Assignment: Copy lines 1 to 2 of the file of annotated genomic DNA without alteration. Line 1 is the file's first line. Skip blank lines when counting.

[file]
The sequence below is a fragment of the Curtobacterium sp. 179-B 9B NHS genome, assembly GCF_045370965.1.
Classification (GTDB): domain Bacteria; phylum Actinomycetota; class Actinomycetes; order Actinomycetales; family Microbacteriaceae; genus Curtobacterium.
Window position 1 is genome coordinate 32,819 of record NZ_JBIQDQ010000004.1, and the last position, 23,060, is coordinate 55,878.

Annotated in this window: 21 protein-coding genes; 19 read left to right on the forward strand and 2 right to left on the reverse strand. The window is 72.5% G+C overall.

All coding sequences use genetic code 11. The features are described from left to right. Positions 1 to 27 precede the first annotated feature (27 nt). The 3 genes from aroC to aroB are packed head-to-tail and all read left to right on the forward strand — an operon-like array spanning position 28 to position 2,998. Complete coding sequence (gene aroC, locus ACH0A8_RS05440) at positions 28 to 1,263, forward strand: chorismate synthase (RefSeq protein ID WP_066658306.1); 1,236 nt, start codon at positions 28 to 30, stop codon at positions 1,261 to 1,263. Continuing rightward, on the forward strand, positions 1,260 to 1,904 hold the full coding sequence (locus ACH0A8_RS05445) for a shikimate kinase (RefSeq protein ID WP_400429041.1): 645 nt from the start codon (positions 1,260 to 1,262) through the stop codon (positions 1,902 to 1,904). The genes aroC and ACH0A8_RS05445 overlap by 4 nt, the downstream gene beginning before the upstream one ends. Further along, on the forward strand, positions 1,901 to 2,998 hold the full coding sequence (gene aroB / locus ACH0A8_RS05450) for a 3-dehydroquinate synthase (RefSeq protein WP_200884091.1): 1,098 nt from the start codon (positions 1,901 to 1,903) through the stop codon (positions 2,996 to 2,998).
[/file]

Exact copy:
The sequence below is a fragment of the Curtobacterium sp. 179-B 9B NHS genome, assembly GCF_045370965.1.
Classification (GTDB): domain Bacteria; phylum Actinomycetota; class Actinomycetes; order Actinomycetales; family Microbacteriaceae; genus Curtobacterium.